GOOD TO KNOW BEFORE YOUR NEXT PROJECT!
It’s a good idea to learn a few electrical definitions if you have a home improvement project planned and you’re going to be working with electricity in any way. Now is the time to learn this information – not when you are knee-deep in your project.
A simple way to look at voltage is to see it as the pressure within electrical systems, in a similar way to water pressure in water pipes. The more pressure, the more energy a conductor can deliver. Voltage is basically a way that the strength of the electric source can be measured.
Amperage, called amps, is the electrical current’s flow “rate.” This will decide the electrical “demand” you can have. You can figure out how many amps are being used knowing the “watts” of an electrical device and the “voltage” on a circuit. For example, a 60 watt light bulb divided by 120 volts equals the amps (60 ÷ 120 = .5). So, 0.5 amps are being drawn by that 60 watt bulb.
Another of the important electrical definitions you should know is “watts.” A watt is the measurement of the electricity used, or consumed. To figure out how many watts can be carried on a particular electrical circuit, multiply amps by volts. In other words (using the light bulb example above) 0.5 Amps x 120v = 60 Watts.
A circuit breaker is a special switch in a Service Panel (called a breaker box by some) that can turn the electrical current on or off by toggling the switch or automatically (instantaneously!) by an electrical short or other problem.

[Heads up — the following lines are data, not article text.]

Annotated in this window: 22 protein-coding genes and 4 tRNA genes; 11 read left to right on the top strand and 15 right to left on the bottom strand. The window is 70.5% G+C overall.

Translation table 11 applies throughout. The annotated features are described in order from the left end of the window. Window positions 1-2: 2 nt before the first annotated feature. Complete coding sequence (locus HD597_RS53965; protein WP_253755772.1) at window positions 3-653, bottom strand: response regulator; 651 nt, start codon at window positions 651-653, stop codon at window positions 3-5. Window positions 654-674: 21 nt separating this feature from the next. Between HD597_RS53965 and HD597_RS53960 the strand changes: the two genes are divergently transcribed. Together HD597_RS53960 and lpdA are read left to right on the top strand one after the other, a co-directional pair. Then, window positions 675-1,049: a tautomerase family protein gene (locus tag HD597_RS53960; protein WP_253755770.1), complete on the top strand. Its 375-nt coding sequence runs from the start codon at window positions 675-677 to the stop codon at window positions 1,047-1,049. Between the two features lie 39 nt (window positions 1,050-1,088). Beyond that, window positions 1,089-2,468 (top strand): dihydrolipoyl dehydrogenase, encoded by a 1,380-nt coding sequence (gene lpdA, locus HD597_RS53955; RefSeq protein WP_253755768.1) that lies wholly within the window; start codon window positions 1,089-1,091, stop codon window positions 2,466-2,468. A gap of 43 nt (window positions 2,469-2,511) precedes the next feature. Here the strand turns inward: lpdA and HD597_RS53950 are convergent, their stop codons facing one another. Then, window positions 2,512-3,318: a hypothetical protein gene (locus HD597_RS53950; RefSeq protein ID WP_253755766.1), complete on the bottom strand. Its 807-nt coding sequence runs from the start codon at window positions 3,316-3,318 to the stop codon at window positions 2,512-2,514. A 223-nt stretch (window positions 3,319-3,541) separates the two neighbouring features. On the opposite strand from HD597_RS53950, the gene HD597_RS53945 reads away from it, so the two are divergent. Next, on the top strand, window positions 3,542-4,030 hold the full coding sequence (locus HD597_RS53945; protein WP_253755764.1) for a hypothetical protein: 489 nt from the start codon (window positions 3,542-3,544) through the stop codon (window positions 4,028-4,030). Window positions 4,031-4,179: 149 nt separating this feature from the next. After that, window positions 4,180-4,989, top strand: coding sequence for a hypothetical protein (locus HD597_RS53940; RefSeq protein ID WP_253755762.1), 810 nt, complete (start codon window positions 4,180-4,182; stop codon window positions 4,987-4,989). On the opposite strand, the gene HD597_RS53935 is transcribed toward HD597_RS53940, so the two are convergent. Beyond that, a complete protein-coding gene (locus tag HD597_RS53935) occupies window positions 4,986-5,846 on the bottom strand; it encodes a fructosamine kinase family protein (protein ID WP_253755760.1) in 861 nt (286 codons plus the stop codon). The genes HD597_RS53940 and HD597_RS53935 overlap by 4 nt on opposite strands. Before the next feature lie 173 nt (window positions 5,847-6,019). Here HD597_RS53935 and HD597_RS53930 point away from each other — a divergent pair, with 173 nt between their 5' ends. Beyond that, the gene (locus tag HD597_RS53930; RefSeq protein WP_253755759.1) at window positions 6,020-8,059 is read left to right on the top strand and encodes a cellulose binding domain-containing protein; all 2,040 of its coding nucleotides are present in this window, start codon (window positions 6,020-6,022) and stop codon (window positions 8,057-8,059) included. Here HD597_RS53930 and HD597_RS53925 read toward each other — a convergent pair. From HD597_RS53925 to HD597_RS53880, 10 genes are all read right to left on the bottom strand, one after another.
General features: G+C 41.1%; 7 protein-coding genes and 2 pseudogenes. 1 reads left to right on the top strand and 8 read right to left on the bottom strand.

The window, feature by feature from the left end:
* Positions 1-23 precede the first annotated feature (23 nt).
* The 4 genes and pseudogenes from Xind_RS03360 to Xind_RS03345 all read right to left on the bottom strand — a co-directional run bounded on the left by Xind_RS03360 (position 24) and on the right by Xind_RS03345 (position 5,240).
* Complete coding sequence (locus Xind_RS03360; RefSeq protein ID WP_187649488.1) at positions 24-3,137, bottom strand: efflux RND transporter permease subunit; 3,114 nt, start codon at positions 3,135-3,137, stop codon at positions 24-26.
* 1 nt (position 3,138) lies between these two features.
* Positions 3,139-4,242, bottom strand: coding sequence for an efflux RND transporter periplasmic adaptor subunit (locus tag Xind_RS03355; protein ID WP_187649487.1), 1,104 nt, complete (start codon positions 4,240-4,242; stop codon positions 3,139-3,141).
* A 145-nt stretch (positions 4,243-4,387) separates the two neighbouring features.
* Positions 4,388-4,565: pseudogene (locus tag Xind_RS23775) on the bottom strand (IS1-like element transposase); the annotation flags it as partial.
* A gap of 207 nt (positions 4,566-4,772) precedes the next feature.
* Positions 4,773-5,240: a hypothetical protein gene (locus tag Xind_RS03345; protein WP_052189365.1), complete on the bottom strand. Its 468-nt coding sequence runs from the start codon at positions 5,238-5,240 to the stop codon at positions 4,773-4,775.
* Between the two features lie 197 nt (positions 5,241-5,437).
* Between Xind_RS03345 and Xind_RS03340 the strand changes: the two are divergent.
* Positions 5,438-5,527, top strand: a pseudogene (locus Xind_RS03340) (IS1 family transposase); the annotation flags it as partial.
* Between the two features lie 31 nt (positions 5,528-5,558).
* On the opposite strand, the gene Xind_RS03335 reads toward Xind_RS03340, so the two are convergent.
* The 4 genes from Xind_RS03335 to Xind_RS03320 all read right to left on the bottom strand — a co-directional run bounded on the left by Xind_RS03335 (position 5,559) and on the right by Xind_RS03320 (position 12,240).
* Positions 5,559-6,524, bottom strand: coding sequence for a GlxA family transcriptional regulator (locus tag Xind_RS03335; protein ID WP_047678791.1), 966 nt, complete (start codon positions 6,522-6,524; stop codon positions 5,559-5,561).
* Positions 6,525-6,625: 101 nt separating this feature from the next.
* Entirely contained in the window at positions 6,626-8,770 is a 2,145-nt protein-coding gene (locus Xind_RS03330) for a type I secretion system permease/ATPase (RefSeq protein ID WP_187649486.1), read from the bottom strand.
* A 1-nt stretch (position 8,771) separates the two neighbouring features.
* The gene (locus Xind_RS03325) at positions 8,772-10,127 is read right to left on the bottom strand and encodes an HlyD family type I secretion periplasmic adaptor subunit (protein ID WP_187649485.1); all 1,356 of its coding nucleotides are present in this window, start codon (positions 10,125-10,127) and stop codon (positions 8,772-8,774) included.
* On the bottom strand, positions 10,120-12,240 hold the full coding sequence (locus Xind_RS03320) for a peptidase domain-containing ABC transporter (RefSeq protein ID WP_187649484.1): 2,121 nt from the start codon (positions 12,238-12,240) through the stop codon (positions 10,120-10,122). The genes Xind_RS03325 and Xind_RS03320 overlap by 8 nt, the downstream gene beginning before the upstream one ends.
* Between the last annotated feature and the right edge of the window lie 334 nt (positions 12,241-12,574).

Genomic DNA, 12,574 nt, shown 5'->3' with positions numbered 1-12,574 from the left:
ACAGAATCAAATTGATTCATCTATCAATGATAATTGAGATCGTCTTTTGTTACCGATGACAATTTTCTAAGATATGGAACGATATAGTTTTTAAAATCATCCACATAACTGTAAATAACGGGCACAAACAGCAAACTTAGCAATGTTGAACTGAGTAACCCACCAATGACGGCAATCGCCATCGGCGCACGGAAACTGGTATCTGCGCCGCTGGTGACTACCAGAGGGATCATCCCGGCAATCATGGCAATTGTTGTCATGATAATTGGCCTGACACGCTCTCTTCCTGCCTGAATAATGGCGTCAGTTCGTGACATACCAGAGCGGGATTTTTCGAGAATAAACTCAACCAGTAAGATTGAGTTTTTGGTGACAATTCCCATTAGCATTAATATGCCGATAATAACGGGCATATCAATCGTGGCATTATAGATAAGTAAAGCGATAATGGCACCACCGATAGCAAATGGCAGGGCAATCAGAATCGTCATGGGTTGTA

240VAC and 120VAC
There are two voltage levels homes use; 120VAC (volts, alternating current) and 240VAC. Most new homes are built with 200 amp service today, existing homes usually have 150 and some older homes only have 100 or less!
Alternating current (ac) is what most homes use today, meaning the voltage in the circuit is constantly switching from 0 to the maximum amount (120/240), and back to 0 again, called a “hertz” in electrical definitions. This term lets you know that this is “per second.” So, if you have 60 hertz, it means that there are 60 of these alternating cycles happening every second!
Direct current (dc) is found in batteries where energy is stored. The current flow and voltage is always constant, and the voltage will be determined by battery size and type. Your car runs with a 12vdc (volts of direct current) battery. Solar, wind and other alternate energy sources are DC. These power systems for homes must be converted to AC by aninverter which changes the voltage to alternating current.
These electrical definitions are important for you to know for basic electrical work within your home. Pretty simple, but important to know. And, there’s always the upside of impressing your friends when you drop a few of these at your next BBQ!
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